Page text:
Why We Hate Roy Suryo:
A Reflection from the TOP COLLECTION #3
By Robin Hartanto
There are always means to an end for every click of a camera. But now-thanks to the digital era-the means have become so much more complicated than they have ever been before.
Agan Harahap's so-called autobiography, exhibited in TOP COLLECTION #3 exhibition by ruangrupa, shows a glimpse of the complexity. Entitled as Temen-temen Selebriti (translated in part as Celebrities friends, 2012), his work consists of digital-printed book that tells Agan's story of having a lot of famous friends, ranging from athletes, musicians, actors, to politicians. He-Batak, Christian, obedient worshipper, modest, honest, and loyal (his twitter profile says so)-writes that he joined a boxing training camp, where he become a friend of Manny Pacquaio. He tells the reader that 50 Cent, one of his close friends, told him that he wanted to collaborate with Jogja Hip Hop Foundation. He also writes that he had an intimate relationship with beautiful actress such as Megan Fox, Stoya, and Sophie Ellis Bextor. In his story also, we could see that charismatic leaders like Muammar Qaddafi or Hassan Nasrallah are mere lonely men who need a friend, and they found it in him. For every celebrity, he proves it with a picture: he danced with Jennifer Lopez; he played gam suit with Susilo Bambang Yudhoyono; he shook hands with Qaddafi; and so on.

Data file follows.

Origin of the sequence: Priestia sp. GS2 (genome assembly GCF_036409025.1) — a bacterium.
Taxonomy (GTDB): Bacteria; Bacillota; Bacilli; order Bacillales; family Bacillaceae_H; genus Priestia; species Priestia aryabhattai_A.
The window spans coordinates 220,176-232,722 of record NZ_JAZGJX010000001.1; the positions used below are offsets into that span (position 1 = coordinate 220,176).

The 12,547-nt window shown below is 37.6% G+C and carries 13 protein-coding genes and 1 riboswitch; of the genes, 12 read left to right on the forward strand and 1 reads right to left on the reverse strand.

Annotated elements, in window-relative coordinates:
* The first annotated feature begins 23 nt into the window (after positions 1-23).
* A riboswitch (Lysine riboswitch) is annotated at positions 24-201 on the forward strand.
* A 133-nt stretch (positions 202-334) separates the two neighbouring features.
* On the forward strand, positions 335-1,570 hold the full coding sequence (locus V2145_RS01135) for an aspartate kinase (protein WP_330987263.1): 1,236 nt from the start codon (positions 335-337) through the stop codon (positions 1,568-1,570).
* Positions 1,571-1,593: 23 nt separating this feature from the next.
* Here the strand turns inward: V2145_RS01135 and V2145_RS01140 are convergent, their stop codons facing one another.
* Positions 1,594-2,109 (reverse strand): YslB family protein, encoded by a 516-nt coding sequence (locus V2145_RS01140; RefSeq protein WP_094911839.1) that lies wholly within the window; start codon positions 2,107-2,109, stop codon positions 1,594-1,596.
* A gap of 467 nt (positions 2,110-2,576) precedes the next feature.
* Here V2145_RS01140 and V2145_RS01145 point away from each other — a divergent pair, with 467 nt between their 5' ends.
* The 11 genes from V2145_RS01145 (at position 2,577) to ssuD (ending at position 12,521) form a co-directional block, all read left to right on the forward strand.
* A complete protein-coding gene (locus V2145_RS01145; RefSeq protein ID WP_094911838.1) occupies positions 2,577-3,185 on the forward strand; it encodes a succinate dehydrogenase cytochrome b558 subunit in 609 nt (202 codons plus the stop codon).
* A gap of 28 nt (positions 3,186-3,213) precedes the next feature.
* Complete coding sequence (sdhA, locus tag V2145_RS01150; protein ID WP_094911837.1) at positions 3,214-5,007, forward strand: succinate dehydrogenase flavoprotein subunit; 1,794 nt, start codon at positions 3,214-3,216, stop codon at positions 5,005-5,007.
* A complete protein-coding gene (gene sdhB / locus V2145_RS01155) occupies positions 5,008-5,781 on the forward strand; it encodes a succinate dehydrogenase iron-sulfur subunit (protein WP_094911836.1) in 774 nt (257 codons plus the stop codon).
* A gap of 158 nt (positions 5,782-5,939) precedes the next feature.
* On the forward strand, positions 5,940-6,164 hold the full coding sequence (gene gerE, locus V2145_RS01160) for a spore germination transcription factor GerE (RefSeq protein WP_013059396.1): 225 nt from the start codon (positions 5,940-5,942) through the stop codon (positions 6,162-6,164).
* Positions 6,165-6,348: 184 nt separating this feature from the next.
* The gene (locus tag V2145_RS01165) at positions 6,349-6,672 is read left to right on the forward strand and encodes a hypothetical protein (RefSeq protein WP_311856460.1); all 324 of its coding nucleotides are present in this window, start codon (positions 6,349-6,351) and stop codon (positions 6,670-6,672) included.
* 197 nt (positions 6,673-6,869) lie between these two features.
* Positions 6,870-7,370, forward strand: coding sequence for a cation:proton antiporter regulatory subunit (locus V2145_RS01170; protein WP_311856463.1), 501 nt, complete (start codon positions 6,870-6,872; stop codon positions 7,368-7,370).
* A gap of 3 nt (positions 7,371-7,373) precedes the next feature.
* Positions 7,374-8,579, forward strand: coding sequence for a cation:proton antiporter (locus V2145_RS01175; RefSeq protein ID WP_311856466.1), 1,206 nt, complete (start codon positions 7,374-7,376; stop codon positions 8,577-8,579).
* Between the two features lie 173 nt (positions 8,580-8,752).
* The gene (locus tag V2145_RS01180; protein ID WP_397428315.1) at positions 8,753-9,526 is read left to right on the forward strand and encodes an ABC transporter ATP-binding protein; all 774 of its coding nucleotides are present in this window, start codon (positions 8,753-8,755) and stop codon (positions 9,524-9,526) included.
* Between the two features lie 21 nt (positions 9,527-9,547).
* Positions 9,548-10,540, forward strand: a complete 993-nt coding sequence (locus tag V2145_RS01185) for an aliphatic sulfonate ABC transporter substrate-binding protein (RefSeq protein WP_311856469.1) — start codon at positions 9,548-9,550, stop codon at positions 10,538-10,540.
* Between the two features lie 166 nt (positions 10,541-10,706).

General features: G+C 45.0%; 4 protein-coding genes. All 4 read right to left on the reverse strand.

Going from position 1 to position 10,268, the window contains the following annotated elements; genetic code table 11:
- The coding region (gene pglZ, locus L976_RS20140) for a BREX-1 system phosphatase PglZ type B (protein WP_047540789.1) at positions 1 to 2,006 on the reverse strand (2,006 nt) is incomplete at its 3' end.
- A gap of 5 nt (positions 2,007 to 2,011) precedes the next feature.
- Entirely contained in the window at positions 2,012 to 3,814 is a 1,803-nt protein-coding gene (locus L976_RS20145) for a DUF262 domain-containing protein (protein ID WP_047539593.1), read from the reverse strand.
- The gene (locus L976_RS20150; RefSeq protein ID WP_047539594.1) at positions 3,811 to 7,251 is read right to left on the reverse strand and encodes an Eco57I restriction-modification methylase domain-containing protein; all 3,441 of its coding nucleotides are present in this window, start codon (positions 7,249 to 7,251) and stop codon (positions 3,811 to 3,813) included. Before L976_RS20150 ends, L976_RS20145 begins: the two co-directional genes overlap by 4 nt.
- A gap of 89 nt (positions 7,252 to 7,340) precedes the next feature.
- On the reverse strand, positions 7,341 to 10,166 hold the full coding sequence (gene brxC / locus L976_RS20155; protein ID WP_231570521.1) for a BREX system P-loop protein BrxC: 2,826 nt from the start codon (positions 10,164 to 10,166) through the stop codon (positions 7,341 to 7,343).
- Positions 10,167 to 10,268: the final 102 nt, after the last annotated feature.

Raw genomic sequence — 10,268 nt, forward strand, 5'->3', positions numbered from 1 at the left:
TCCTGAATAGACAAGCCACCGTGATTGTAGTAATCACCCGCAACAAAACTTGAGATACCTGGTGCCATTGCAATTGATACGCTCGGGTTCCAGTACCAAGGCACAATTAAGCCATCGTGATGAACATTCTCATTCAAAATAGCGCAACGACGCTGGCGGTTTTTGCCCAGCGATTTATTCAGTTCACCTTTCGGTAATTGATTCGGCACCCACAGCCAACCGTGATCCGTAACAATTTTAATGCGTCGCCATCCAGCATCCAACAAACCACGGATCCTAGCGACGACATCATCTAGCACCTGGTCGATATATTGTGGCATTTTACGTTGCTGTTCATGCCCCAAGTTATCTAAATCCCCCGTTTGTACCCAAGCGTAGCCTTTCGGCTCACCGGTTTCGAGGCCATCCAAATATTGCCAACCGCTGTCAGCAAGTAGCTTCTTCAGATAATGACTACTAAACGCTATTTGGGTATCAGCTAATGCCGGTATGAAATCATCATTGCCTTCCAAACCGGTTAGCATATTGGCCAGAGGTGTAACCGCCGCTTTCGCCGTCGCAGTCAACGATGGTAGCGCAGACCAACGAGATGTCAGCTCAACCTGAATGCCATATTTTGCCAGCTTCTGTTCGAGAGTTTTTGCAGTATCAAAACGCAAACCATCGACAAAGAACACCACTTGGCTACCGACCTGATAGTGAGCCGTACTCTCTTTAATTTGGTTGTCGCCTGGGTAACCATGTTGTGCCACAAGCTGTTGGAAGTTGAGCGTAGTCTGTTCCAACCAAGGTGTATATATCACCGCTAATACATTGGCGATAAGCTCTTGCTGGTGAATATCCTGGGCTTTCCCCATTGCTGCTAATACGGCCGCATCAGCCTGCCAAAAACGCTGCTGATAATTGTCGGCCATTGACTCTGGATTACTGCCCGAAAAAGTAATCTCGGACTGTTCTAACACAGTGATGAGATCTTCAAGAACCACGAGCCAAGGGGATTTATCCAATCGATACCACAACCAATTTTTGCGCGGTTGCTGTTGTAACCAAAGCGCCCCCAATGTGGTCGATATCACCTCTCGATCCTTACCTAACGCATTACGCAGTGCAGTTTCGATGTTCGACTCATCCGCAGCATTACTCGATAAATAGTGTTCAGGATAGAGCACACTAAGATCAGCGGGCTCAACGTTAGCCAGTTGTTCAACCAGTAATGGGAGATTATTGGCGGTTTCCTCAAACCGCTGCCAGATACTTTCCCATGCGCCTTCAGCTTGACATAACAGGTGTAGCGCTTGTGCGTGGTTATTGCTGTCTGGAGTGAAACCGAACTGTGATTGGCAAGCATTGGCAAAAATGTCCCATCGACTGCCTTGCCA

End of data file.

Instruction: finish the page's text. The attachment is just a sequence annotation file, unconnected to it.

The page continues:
What is important in his photographs is not the fact that they are fake or real (you can guess the answer easily), but the fact that they actually portrait our today's stories. We take a picture with ‘monumental subjects': buildings, landscapes, artworks, exhibitions, events, artists, politicians or even bule (word used by Indonesians to name western foreigners). However, it is not the beauty of a painting, the fabulous design of a building, or the handsomeness of an actor that we want to capture. What is more important for us to perpetuate is the presence of ourselves with the ‘monument'.
Meanwhile, the production of the photographs is only a small part of the whole process. The distribution and consumption are now as important as the production itself. Our personal photographs journey doesn't end in our private album anymore-secluded in our wood wardrobe and getting obscured by the aging of the chemical in the photographs. Our private life photographs, even the picture of what we eat, instead of being a personal collection, now gain their way to the public. We upload them to our social media platforms: blog, facebook, twitter, flickr, and elsewhere; we have our digital album that everybody can see and put comments.
It is not surprising then, when Reza Afisina's personal archive (2012) shows another unexpected twist of the private-public issue in photography. He-a performance and visual artist-collected photographs of himself performing in his everyday life (yes, it is his daily) and his performance art actions which are captured by his friends and uploaded to the public, without his permission. His private life photographs are owned and distributed not by himself, the owner of the body in those pictures. But, is it-showcasing our private life to public with the help of photography distribution a big matter? The answer might be a contradicting one: we might never really have our private life in that so-called private life photography.